• Floor of the Mouth
  • Cheeks
  • Tongue
  • Lips

What are the Symptoms?

There are numerous symptoms associated with oral cancer. The most common ones are:

  • Any lesions or swelling on the lips, gums, or other areas inside your mouth
  • Unexplained oral bleeding
  • Unexplained numbness, tenderness, or pain in any areas of the mouth, face or neck
  • Persistent sores in the mouth or the neck and face that do not heal within two weeks.
  • Red, white, or red and white speckled patches in your mouth
  • A feeling that something is caught in the back of your throat
  • Difficulty speaking, chewing, swallowing, or moving the tongue or jaw
  • Chronic sore throat, hoarseness, or change of voice
  • Earache
  • A change in your teeth or the way your dentures fit together
  • Large weight loss

If you notice any of these symptoms, it is important to make an appointment with your dentist or primary care physician as soon as possible.

Who is at Risk?

It is estimated that over 40,000 people are diagnosed with oral cancer each year. Men face twice the risk than women, and men over the age of 50 face the greatest risk of all.

Oral cancer risk factors include:

  • Smoking. Whether you smoke cigarettes, cigars, or a pipe, you are six times more likely to contract oral cancer than nonsmokers.
  • Using smokeless tobacco. Chewing tobacco, snuff, or dip makes you 50 times more likely to develop cancers of the lining of the lips, gums, or cheeks.
  • Drinking a lot of alcohol. You are six times more likely to contract oral cancer than nondrinkers.
  • Family history of cancer. If cancer runs in your family, then you are more genetically predisposed.
  • Too much sun. If you have excessive exposure to the sun, especially when you are young, it increases your odds of contracting oral cancer.
  • If you have been diagnosed with HPV (Human Papillomavirus), some strains put you at a higher risk for contracting oral cancer.

It is important to note, however, that 25% of diagnosed cases of oral cancer do occur in nonsmokers and social drinkers.

What Can You Do to Prevent a Diagnosis?

There are some things you can do to lower your risk, such as:

  • Drink alcohol in moderation, and do not smoke or use any tobacco products.
  • Maintain a well-balanced diet.
  • Limit your exposure to the sun, and when you are out in the sun, apply UV-A/B sun blocking products on your skin and lips.

Early Detection is Key

The earlier you see any symptoms, the greater the chance of successful treatment. You can also take an active role in early detection by doing the following:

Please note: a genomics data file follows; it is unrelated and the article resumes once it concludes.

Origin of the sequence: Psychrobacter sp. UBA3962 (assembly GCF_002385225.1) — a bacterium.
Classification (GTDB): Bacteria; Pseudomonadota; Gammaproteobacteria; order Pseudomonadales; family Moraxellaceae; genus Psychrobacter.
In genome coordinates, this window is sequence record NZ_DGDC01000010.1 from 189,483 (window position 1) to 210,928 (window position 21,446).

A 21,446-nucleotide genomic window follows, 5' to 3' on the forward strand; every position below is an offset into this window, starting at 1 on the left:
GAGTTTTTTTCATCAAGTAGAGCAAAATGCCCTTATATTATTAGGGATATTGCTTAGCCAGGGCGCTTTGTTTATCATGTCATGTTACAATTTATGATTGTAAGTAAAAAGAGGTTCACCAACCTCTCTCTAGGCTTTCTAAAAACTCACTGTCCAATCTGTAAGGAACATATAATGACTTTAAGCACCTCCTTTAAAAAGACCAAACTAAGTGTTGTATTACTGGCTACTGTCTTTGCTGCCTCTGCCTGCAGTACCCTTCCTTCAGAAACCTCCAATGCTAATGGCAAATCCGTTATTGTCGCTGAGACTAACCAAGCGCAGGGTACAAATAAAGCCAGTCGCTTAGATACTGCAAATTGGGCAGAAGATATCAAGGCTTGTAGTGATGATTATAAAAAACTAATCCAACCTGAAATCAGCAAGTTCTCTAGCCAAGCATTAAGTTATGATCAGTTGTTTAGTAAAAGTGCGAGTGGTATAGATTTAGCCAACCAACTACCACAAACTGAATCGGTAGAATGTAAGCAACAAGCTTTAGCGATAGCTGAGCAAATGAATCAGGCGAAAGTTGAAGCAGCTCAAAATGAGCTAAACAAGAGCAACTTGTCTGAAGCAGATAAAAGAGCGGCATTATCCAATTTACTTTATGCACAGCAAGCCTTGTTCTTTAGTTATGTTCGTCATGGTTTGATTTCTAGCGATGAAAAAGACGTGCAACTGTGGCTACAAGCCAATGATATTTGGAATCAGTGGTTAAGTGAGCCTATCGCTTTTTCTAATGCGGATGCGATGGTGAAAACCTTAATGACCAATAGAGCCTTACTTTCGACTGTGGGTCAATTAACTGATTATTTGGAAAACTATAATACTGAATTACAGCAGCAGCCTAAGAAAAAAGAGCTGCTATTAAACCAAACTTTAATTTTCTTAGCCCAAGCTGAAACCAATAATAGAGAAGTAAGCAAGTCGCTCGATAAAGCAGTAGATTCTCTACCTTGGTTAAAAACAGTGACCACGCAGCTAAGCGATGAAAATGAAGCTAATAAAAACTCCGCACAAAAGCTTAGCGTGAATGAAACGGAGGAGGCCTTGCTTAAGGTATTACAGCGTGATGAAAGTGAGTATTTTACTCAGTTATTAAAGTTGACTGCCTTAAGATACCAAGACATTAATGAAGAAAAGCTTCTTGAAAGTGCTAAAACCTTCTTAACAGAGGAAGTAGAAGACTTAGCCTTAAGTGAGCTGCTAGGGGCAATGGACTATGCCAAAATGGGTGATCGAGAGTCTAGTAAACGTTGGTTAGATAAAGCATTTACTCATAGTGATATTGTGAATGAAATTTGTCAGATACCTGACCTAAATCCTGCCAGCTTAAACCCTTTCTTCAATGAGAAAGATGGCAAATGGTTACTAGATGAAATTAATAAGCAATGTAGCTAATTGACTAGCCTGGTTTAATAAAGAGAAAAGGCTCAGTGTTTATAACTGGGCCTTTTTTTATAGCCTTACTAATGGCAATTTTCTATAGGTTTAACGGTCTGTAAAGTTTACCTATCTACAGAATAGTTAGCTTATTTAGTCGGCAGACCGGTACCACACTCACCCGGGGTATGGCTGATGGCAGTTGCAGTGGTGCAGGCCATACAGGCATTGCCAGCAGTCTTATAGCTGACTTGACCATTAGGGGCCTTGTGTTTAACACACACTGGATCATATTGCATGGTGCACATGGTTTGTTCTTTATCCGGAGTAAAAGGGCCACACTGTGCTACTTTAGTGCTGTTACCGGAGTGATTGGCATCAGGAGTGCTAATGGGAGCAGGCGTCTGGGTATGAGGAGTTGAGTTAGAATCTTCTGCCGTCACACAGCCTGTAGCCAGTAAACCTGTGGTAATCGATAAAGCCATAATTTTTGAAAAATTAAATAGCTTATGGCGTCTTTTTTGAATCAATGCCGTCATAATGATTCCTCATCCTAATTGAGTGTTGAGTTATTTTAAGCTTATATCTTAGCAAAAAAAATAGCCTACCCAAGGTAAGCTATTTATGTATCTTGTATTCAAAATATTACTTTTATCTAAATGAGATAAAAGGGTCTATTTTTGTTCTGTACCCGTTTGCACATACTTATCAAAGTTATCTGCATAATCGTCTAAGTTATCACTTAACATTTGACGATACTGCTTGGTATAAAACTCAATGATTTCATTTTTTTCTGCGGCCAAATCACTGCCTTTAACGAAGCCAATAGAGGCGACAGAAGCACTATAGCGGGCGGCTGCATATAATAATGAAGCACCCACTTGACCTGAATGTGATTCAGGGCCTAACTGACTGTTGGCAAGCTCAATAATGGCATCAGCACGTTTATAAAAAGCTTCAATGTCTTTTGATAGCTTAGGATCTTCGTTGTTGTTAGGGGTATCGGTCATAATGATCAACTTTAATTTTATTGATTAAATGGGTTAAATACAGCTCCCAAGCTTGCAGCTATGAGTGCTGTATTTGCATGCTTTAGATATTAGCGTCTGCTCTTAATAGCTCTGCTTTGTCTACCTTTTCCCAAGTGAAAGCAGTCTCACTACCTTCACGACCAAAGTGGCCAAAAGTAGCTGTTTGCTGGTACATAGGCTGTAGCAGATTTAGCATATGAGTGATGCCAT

• Do a Self Exam Once per Month – Use a bright light and a mirror to examine all the surfaces of your mouth and lips. Feel for lumps and thoroughly look over every part of your mouth, throat, and gums. Check for enlarged lymph nodes in the neck. If you find anything suspicious, contact your health care professional immediately.
  • See your Dentist Regularly – No matter how thorough, you can’t always see everything, so ask your dentist to conduct an exam at your next visit.

Remember, understanding what oral cancer is and how to detect it increases your chances of successful treatment.

 

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Quick Facts about AIDS

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One of the world’s most significant health problems today is HIV and AIDS. The epidemic is worse in low and middle-income countries, however, it is a problem all over the world. In 2017, there were an estimated 20.9 million people in the United States who were receiving treatment for the HIV virus. Over the last decade or so, progress has been made in preventing AIDS. People who are diagnosed with the HIV virus can start taking anti-retroviral medications that can slow down the progress of the AIDS virus. There are plenty of facts and data about this disease that everyone should know to prevent it and treat it.

#1 The Virus Was Not Always Called AIDS

In the late 70’s and early 80’s, doctors didn’t know what the AIDS virus was or what caused it. It was originally thought that only homosexual men could contract the virus. Because of this, it was called Gay Related Immune Deficiency (GRID). It wasn’t until heterosexual people were coming down with the disease that they realized that everyone was susceptible to the virus.

#2 HIV Infects The Immune System

The disease causes the immune system to deteriorate. This can make it difficult for the body to fend off infections and diseases. AIDS is the most advanced stage of HIV and there are over 20 infections and cancers that can occur during this stage.

#3 It Can Be Transmitted in a Variety of Ways

There are a few ways that this disease can be transmitted.

  • Unprotected sex with an infected partner (oral, anal, or vaginal)
  • Sharing needles with an infected person
  • Transfusion of contaminated blood
  • Between mother and baby during pregnancy
  • Use of contaminated surgical equipment

#4 HIV/AIDS Can Be Prevented

There are several ways that you can keep from contracting the HIV virus. These methods include:

  • Have protected sex by always using a condom. This includes when having oral sex.
  • IV drug users should only use clean, fresh needles and they should never share with others.
  • When getting a tattoo or a piercing, make sure the artist is always using fresh needles.
  • Ensure that any blood products you are given have been tested.

#5 Early Detection Can Save Your Life

It is important that people are tested for the HIV/AIDS virus regularly. If the virus is caught in the early stages, anti-retroviral drugs can be taken to prevent the HIV virus from progressing to AIDS. When the virus progresses this far, the prognosis is much worse. Expectant mothers should also be tested. If they do have HIV, they can take medication to keep from spreading it to their unborn child during delivery.

#6 There Is a Link Between HIV/AIDS and TB